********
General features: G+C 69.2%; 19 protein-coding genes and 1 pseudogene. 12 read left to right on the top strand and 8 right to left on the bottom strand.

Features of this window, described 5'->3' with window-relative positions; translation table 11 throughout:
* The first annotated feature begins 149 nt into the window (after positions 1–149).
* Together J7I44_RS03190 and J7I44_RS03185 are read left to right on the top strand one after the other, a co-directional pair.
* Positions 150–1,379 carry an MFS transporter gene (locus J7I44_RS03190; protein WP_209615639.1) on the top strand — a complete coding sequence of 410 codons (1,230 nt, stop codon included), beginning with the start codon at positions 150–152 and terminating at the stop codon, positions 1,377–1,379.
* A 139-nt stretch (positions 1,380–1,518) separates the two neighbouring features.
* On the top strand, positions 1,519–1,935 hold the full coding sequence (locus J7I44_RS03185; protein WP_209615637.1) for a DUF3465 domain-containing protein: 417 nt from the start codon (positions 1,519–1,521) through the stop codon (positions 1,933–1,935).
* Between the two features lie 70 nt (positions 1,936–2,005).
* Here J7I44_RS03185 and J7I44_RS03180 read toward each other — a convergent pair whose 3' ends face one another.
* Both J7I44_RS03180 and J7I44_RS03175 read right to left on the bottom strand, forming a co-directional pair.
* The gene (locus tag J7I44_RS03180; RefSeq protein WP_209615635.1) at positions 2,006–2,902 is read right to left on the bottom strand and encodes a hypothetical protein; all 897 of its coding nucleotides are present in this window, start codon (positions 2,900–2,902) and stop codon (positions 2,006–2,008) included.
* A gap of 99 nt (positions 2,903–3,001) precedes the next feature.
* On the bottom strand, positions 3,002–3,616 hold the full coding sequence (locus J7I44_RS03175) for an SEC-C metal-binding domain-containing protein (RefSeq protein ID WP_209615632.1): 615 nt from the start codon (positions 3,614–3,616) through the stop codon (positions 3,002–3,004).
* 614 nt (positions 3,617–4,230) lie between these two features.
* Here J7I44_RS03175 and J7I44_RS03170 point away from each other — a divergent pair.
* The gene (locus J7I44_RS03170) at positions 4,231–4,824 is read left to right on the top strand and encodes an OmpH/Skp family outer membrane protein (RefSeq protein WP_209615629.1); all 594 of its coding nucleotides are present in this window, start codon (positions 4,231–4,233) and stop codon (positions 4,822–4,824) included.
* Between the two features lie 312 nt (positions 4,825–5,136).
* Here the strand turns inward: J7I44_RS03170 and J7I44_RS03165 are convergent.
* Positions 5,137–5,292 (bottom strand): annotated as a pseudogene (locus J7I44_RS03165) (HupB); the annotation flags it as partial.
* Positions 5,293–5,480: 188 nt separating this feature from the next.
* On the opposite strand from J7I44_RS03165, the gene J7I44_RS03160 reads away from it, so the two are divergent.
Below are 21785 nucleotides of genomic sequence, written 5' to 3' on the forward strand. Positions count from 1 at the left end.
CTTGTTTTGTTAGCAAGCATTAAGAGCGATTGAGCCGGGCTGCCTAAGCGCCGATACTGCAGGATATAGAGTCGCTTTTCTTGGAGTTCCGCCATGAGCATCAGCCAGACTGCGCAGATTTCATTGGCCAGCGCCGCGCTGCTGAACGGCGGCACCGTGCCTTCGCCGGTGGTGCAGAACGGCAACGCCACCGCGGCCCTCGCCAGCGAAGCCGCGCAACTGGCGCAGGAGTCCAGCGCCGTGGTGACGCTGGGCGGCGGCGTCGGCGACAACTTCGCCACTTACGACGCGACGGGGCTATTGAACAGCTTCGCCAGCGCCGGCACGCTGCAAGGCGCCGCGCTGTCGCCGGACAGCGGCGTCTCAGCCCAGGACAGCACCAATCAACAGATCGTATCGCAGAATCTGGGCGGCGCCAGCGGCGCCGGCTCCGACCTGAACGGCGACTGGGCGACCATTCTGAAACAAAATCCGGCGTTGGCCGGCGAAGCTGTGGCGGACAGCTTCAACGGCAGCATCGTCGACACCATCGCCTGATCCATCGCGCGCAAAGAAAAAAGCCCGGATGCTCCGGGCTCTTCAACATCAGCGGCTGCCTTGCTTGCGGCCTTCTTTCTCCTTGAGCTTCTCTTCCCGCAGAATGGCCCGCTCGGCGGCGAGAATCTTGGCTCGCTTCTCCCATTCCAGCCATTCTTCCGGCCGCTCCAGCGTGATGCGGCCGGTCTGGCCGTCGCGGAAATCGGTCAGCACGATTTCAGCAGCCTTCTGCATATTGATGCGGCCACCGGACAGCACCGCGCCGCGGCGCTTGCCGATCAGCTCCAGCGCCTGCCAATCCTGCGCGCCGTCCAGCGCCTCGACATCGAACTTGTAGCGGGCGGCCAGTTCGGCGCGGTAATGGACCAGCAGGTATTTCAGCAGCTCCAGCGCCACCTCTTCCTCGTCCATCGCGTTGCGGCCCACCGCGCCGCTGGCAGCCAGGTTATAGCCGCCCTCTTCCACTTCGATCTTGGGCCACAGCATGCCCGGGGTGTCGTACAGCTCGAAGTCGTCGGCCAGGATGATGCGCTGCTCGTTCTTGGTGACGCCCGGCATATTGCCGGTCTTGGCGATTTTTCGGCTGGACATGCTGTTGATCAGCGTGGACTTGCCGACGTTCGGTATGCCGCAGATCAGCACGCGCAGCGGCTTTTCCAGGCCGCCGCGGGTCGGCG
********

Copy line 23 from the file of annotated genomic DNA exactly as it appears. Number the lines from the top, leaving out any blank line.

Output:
CTTGTTTTGTTAGCAAGCATTAAGAGCGATTGAGCCGGGCTGCCTAAGCGCCGATACTGCAGGATATAGAGTCGCTTTTCTTGGAGTTCCGCCATGAGCATCAGCCAGACTGCGCAGATTTCATTGGCCAGCGCCGCGCTGCTGAACGGCGGCACCGTGCCTTCGCCGGTGGTGCAGAACGGCAACGCCACCGCGGCCCTCGCCAGCGAAGCCGCGCAACTGGCGCAGGAGTCCAGCGCCGTGGTGACGCTGGGCGGCGGCGTCGGCGACAACTTCGCCACTTACGACGCGACGGGGCTATTGAACAGCTTCGCCAGCGCCGGCACGCTGCAAGGCGCCGCGCTGTCGCCGGACAGCGGCGTCTCAGCCCAGGACAGCACCAATCAACAGATCGTATCGCAGAATCTGGGCGGCGCCAGCGGCGCCGGCTCCGACCTGAACGGCGACTGGGCGACCATTCTGAAACAAAATCCGGCGTTGGCCGGCGAAGCTGTGGCGGACAGCTTCAACGGCAGCATCGTCGACACCATCGCCTGATCCATCGCGCGCAAAGAAAAAAGCCCGGATGCTCCGGGCTCTTCAACATCAGCGGCTGCCTTGCTTGCGGCCTTCTTTCTCCTTGAGCTTCTCTTCCCGCAGAATGGCCCGCTCGGCGGCGAGAATCTTGGCTCGCTTCTCCCATTCCAGCCATTCTTCCGGCCGCTCCAGCGTGATGCGGCCGGTCTGGCCGTCGCGGAAATCGGTCAGCACGATTTCAGCAGCCTTCTGCATATTGATGCGGCCACCGGACAGCACCGCGCCGCGGCGCTTGCCGATCAGCTCCAGCGCCTGCCAATCCTGCGCGCCGTCCAGCGCCTCGACATCGAACTTGTAGCGGGCGGCCAGTTCGGCGCGGTAATGGACCAGCAGGTATTTCAGCAGCTCCAGCGCCACCTCTTCCTCGTCCATCGCGTTGCGGCCCACCGCGCCGCTGGCAGCCAGGTTATAGCCGCCCTCTTCCACTTCGATCTTGGGCCACAGCATGCCCGGGGTGTCGTACAGCTCGAAGTCGTCGGCCAGGATGATGCGCTGCTCGTTCTTGGTGACGCCCGGCATATTGCCGGTCTTGGCGATTTTTCGGCTGGACATGCTGTTGATCAGCGTGGACTTGCCGACGTTCGGTATGCCGCAGATCAGCACGCGCAGCGGCTTTTCCAGGCCGCCGCGGGTCGGCG